How Can Event Industry Leaders Be the Change in the Climate Fight?

Every year, COP shines a light on environmental and sustainability issues that really should be in the limelight all year round. Unfortunately, failure to meet targets, cutting corners on green policy and the very real effects of climate change don’t go away when the conference of world leaders ends. Sadly, now that the two-week fanfare has finished, the green agenda is on the back burner for many governments, especially those not immediately impacted by climate change.

You would be forgiven for thinking that COP has become a pointless vanity photo opportunity for politicians. Even Greta Thunberg skipped it this year as she claimed it is a forum for “greenwashing”. The harsh reality is that we don’t have time to wait for presidents and prime ministers to trickle down tangible and detailed green goals, so businesses are having to do it themselves.

As business leaders, it is within our gift to drive the journey to sustainability and act as frontrunners in the battles against climate change, pollution and the crash in bio-diversity. In the absence of strong leadership from governments and policy, we must lead the charge. 

Even the theme for Earth Day this year, ‘Invest in Our Planet’, was a clear cry to action for leaders who hold the power and purse strings.

I have been in the communications industry since the late 1980s and have witnessed first-hand the accelerating interest in sustainability policy. Change is happening, and new regulations are helping to set standards, like in 2012 when the London Olympics gave us ISO20121, our guide to sustainable event management.

More broadly, the industry has taken matters into its own hands with the creation of isla, an independent body founded by event professionals and industry leaders to provide practical guidance and support on environmental issues. TRACE, created by isla, is an excellent example of taking ownership of the challenges we face. The tool is the definitive carbon measurement platform for sustainable events.

As CEO at Smyle, I am responsible for ensuring our green agenda sits front and centre alongside our commercial and community goals. So in 2012, we set up Planet Smyle to internally champion and drive for sustainable solutions in our home operations and to help clients with sustainability recommendations. The agenda for Planet Smyle has strengthened in recent years to drive The Smyle Group through carbon neutrality to net zero in steps from now to 2030.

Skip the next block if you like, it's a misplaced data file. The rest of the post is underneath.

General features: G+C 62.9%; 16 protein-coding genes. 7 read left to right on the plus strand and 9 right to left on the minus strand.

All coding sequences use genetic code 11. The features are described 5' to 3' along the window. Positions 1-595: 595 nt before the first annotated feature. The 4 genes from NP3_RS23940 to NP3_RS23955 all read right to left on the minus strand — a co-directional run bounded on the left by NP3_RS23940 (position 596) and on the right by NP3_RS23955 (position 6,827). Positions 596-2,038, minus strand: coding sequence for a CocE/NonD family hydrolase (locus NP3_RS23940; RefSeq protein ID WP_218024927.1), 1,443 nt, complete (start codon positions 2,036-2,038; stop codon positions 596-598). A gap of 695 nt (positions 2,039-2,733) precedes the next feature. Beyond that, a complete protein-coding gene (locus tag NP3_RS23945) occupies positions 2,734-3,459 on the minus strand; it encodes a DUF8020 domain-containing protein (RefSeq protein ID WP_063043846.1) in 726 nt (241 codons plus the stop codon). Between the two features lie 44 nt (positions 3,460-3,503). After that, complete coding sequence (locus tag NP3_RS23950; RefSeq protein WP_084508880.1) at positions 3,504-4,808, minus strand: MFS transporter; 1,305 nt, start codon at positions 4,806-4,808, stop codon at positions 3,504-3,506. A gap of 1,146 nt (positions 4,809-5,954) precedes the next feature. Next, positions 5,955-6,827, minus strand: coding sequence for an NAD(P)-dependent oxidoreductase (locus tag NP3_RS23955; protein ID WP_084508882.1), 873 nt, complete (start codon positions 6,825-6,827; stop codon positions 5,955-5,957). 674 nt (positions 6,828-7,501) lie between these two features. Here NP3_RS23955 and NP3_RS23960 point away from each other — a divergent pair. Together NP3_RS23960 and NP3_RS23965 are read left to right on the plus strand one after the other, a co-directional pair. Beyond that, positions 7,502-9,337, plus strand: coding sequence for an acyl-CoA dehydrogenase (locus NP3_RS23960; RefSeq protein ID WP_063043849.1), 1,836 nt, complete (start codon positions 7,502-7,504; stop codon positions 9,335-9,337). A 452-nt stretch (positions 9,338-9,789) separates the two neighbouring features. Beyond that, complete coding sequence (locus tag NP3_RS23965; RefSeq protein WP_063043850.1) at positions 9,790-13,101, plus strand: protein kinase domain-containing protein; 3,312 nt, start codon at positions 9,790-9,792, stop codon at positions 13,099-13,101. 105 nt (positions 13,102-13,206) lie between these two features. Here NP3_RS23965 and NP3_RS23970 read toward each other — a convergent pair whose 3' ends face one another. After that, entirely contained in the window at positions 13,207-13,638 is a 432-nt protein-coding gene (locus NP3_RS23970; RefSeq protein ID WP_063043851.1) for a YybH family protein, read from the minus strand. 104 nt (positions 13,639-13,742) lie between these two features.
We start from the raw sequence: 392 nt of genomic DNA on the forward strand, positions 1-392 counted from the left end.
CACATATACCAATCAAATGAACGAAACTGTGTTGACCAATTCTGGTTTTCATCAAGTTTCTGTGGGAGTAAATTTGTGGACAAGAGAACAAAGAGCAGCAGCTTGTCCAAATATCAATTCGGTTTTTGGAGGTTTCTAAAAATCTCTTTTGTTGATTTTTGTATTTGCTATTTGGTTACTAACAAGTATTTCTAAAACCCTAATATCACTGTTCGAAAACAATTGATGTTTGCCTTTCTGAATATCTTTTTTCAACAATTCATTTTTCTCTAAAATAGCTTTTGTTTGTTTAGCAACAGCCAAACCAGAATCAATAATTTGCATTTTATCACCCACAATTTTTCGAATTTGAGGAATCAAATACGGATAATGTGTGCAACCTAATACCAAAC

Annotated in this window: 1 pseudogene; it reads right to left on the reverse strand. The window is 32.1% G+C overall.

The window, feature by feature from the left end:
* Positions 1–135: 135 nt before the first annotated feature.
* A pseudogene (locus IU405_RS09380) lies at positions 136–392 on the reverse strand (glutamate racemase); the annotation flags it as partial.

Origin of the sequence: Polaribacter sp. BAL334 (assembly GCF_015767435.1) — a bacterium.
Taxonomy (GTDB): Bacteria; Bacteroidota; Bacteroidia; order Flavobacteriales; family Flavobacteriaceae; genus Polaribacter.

A big driver for businesses taking ownership of environmental goals is consumer activism. Recent reports suggest that when brands take action on societal issues, customers are at least four times more likely to buy from them. For example, Patagonia founder Yvon Chouinard ‘gave away’ his company to the earth, promising all profits would go into the fight against climate change. The move aimed to challenge the notion that corporate goals other than profit will just confuse investors, wrote Patagonia’s board chair, Charles Conn, at the time.

Time will tell if Chouinard and Conn’s move is effective, but for now, the company’s wheels are still turning. Twenty years ago, Patagonia was the first fashion brand to re-sell its own pre-owned products, something that is much more commonplace now. 

Measuring sustainability at events, with tools such as TRACE, is a sensible way for clients to show their stakeholders that they care, thus improving their relationships. But also to protect themselves against potential backlash – although that depends on how ‘green’ the event was! For organisations to improve their sustainability goals, they need to know where to start. It is up to them if they share the results of their sustainability measurements, but it’s impossible to see if they are getting better or worse without some starting data.

One thing is clear: we are past the point of delaying action. It will be too late if we don’t take drastic and immediate action to limit our carbon emissions and make our events and experiences more sustainable. So whilst the global top dogs move on to another conference in their private jets, sharing sound bites and nodding along to the stories of drowning communities, we need to be the change. Leaders should lead by example, and what better place to start than with the greatest challenge facing humanity?